ABSTRACT: Successful root canal treatment depends primarily on the removal of micro-organisms through chemo-mechanical instrumentation of the root canal system. This encompasses shaping by mechanical removal of the dentine and cleaning by chemical disinfection of microorganisms and dissolution of organic tissues from the root canal. While root canal shaping can be predictably and efficiently attained with advanced instrumentation technology, effective cleaning of the entire root canal system remains a challenge. Rotary nickel titanium instruments are known for their efficient preparation of root canal. This is mainly because of the super elasticity of the nickel titanium alloy which gives an increased flexibility and allows the instrument to efficiently follow the original path of root canal. The purpose of this study is to compare the cleaning efficiency and shaping ability of M two, K3, Race ni-ti rotary instruments during the preparation of curved canals in extracted molars. Thirty teeth with 18 mm as their working length were selected and divided into three groups of 10 teeth each Angle of curvature, Radius of curvature, was determined using computerized tomography. A Pre and Post-operative measurement of canal width and volume was recorded and compared using CT. The teeth was then sectioned into two halves and subjected to scanning electron microscope. Images were taken at the level of apical third, middle third and coronal third for debris and smear layer. Scoring was done separately for both debris and smear layer. Results were tabulated and statistically analyzed to evaluate the shaping ability and cleaning efficiency. Instruments were examined for any deformation or fracture during canal preparation. M two showed greater enlargements in all the three levels, when compared its width and volume, with other two instruments. K3 was better than Race when compared among them. In the scanning electron microscope study for debris and smear layer M Two performed better followed by K3 and Race.
    Contemporary clinical dentistry. 09/2012; 3(Suppl 2):S151-5.
  • Source
    [Show abstract] [Hide abstract]
    ABSTRACT: Mandibular molars demonstrate considerable variations with respect to number of roots and root canals. The possibility of additional root canals should be considered even in teeth with a low frequency of abnormal root canal anatomy. This paper discusses the endodontic management of the rare anatomical complexity middle mesial canals in mandibular first molar and also serves to remind the clinicians that such anatomical variations should be taken into account during the endodontic treatment of the mandibular molars.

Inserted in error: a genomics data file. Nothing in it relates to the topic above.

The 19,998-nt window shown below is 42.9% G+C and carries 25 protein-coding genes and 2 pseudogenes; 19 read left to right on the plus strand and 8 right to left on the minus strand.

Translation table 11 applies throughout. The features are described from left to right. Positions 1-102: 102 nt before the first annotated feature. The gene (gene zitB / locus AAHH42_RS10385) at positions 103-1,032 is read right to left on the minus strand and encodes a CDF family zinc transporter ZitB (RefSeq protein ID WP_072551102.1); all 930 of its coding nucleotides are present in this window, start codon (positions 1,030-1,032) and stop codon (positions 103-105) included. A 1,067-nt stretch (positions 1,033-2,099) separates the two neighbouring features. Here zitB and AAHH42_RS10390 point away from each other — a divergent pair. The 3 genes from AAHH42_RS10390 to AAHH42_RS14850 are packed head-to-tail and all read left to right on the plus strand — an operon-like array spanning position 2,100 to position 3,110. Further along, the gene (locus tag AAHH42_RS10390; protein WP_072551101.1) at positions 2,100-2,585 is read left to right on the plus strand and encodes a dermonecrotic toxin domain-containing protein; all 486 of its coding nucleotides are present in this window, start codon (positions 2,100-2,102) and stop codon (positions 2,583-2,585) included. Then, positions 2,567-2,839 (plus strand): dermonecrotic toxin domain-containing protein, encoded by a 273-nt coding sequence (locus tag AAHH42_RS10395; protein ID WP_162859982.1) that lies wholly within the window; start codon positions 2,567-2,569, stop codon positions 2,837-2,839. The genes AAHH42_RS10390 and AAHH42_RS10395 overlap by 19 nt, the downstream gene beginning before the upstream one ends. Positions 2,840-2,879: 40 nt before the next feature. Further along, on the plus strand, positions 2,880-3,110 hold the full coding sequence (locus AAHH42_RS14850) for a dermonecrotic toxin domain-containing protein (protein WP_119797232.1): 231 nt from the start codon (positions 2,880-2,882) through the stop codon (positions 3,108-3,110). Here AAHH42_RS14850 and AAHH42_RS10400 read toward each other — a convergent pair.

Case reports in dentistry. 01/2012; 2012:103125.
  • [Show abstract] [Hide abstract]
    ABSTRACT: The study was designed as a randomized double-blind trial to evaluate the anesthetic efficacy of 4% articaine with 1:100,000 epinephrine in inferior alveolar nerve block (IANB) and infiltration anesthetic techniques to anesthetize mandibular molars with irreversible pulpitis. The study was composed of 2 test arms and 1 control arm. Subjects in the test arms received either a standard IANB or a buccal infiltration (B Infil) of 4% articaine with 1:100,000 epinephrine, whereas the subjects in the control arm received a standard IANB of 2% lidocaine with 1:100,000 epinephrine. Subject's self-reported pain response was recorded on Heft Parker Visual Analogue Scale after local anesthetic administration during access preparation and pulp extirpation. For statistical analysis Pearson χ(2), Student's paired t test, 1-way analysis of variance, and Friedman tests showed no significant difference in success rates among the 3 arms of the trial. Although B Infil and IANB of 4% articaine were equally effective, B Infil can be considered a viable alterative in IANB for pulpal anesthesia in mandibular molars with irreversible pulpitis.
    Journal of endodontics 12/2011; 37(12):1603-7. · 2.95 Impact Factor
  • [Show abstract] [Hide abstract]
    ABSTRACT: Dental amalgam is the primary direct posterior restorative material used worldwide, but it have certain shortcomings due to the lack of adhesiveness to the cavity. The introduction of the concept of bonded amalgam helped improve the use of amalgam as a restorative material. Evaluation of the comparative push-out shear bond strength of four types of conventional glass ionomers used to bond amalgam to tooth in simulated class I situations. FOUR CHEMICAL CURE GLASS IONOMERS ARE USED: GC Fuji I, GC Fuji II, GC Fuji III and GC Fuji VII, and are compared with unbonded amalgam. The push-out bond strength was tested using the Instron Universal Testing Machine at a crosshead speed of 0.5 mm/min. One-way ANOVA and post hoc Bonferroni tests were used to analyze the data. The results showed that the use of glass ionomer to bond amalgam resulted in an increase in the bond strength of amalgam. The Type VII glass ionomer showed the highest bond strength in comparison with the other glass ionomers. Conventional glass ionomer bonds to amalgam and shows a beneficial increase in the bond strength of the restoration in comparison with unbonded amalgam.